Jan 9, 2008

Sears Island - at risk of LNG again?

Someone asked me recently
Is the LNG issue still at large?

He was referring to Penobscot Bay, after reading an undated penbay.org webpage from 2004, on the then-proposal to build an LNG port on Sears Island; for all he knew, it was recent news.

My answer to Is the LNG issue still at large?

Yes and no. (But the yes has been increasing recently) Let's take a look back:

In 2004, LNG was kiboshed at Sears Island, after PBW's 2003-2004 FOAs of Governor Baldacci on the topic revealed his covert support for the proposal; outraged upper bay residents pressured him into agreeing to abide by a Searsport plebiscite, which rejected LNG at Sears Island.

The LNG issue then moved downeast, was swiftly thumbs-downed in Winter Harbor, but took root with the Passamaquoddy Nation and with another group of investors, only to run into the opposition of the Canadian government, which may well doom the two proposals there by barring LNG vessels entry into Passamaquoddy Bay by the only route that is even
remotely safe for large vessels.

Now? Over the last year and a half, the Maine Department of Transportation, state planning office and others, have managed to browbeat, outnegotiate and otherwise wear down most Sears Island protectors/opponents of the LNG proposal into signing off on an agreement to allow port development on 1/3 of Sears Island. In exchange for....a no-development easement on the rest of the island, and permission to build a visitors center.

What kind of port? That wasn't agreed upon. Could it be LNG once more? Possibly. Now that the LNG proposals on the shore of Passamaquoddy Bay are showing signs of defeat, Sears Island is the only logical site left in Maine.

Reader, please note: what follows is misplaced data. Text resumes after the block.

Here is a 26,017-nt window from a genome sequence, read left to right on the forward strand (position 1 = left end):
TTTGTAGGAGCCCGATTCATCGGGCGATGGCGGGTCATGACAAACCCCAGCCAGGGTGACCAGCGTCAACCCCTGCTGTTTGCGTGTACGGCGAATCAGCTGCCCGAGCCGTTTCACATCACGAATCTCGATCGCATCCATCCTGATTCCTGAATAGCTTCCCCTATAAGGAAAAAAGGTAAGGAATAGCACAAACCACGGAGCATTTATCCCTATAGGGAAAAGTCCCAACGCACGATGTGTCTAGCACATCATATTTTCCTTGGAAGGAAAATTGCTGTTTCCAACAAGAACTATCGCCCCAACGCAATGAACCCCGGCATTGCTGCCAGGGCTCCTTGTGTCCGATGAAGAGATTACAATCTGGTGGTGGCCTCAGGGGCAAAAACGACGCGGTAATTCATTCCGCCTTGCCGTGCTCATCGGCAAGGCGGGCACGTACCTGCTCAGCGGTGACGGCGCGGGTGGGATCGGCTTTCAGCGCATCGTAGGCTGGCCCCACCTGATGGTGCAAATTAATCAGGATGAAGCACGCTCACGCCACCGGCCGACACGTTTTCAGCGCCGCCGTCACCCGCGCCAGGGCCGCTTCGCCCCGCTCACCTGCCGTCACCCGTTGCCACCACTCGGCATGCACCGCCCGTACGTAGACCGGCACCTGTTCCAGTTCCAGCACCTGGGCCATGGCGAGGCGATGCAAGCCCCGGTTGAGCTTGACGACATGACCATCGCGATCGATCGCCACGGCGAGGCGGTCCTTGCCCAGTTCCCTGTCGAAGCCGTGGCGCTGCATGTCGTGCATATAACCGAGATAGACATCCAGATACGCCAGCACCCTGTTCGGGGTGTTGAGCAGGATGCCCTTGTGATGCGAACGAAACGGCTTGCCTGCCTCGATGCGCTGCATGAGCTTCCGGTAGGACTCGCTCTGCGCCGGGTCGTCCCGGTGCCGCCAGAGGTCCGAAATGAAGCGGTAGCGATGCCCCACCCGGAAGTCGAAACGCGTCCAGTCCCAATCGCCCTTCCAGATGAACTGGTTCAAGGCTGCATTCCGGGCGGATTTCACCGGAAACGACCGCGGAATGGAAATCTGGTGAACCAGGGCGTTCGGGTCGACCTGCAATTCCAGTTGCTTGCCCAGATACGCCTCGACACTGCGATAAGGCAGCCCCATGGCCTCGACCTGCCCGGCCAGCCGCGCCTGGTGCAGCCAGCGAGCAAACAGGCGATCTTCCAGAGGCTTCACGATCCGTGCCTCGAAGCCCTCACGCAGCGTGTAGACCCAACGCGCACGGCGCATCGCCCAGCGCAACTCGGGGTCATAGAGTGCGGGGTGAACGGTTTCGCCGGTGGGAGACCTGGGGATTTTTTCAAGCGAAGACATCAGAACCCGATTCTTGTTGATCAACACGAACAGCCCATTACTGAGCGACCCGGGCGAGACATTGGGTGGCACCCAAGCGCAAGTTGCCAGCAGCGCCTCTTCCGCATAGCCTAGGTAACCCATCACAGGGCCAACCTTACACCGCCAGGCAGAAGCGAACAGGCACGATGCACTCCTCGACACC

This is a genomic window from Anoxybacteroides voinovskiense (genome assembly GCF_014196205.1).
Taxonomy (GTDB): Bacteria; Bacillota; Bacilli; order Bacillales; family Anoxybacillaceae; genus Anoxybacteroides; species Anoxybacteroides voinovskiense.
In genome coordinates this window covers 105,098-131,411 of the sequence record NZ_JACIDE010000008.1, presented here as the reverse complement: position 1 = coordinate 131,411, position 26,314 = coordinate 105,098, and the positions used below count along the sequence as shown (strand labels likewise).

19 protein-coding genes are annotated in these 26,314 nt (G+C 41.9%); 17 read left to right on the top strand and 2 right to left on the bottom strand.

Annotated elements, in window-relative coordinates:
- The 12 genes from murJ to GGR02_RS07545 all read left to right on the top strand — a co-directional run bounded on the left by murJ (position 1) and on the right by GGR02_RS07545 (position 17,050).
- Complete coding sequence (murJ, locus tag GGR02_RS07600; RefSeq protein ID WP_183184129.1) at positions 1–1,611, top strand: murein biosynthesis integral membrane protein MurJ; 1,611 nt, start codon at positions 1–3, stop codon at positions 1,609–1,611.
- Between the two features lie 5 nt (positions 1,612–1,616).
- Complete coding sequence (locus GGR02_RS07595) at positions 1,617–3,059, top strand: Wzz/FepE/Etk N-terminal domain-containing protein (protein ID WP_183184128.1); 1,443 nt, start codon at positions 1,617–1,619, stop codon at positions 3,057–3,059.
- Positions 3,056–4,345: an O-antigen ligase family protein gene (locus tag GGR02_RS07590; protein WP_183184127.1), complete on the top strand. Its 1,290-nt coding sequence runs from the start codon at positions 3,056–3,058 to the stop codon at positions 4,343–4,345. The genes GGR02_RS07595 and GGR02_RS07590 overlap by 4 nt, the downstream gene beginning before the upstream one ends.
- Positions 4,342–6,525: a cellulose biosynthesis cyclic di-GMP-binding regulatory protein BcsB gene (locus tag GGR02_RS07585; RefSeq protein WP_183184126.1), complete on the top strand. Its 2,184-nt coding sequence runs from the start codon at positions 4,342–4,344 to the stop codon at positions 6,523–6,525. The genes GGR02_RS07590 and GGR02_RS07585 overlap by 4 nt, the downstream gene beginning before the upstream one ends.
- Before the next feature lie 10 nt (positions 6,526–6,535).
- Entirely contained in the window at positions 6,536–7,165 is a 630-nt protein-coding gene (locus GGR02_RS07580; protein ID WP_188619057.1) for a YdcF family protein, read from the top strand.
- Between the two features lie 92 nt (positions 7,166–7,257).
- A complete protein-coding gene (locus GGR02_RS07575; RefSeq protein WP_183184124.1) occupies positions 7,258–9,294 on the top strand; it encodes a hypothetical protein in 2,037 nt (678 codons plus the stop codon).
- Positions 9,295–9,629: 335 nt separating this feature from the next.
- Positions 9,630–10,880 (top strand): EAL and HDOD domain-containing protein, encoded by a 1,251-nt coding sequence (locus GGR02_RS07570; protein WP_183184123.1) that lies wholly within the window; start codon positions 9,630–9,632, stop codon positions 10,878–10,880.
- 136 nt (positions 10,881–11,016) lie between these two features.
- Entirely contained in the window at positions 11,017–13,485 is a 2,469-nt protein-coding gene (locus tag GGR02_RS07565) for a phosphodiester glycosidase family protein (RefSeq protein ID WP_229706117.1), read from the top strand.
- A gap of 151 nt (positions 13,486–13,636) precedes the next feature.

And this time, most of the area environmental community, having signed off on that Sears-Island-port-is-okay agreement**, will have no legs to stand opposed on, for the agreement they signed pledged them not to oppose any port proposal for the island, as long as the port wannabes follow the regulatory process.

Oh...Governor Baldacci's promise still stands, but something like an 'energy emergency' or other plausible claim could well get him to backtrack on THAT.

** The agreement reached by the now-defunct stakeholders group stated specifically that

" 1) Inappropriate Uses for Sears Island: The Steering Committee acknowledges the position of Governor Baldacci that no LNG facility will be sited over the objection of local residents, and acknowledges that the majority of Searsport residents have clearly objected to siting such a facility within their community. The Steering Committee therefore agrees that no LNG facility of any kind would be an appropriate use for Sears Island."

As aforementioned, this Steering Committee no longer exists...but one hopes its agreements linger on.

The effect of other kinds of industrial ports on Penobscot Bay marine ecology would be similar to that of an LNG terminal - if not worse: (ballast water-mediated invasives, loss of eelgrass meadows important for groundfish larvae, among other impacts.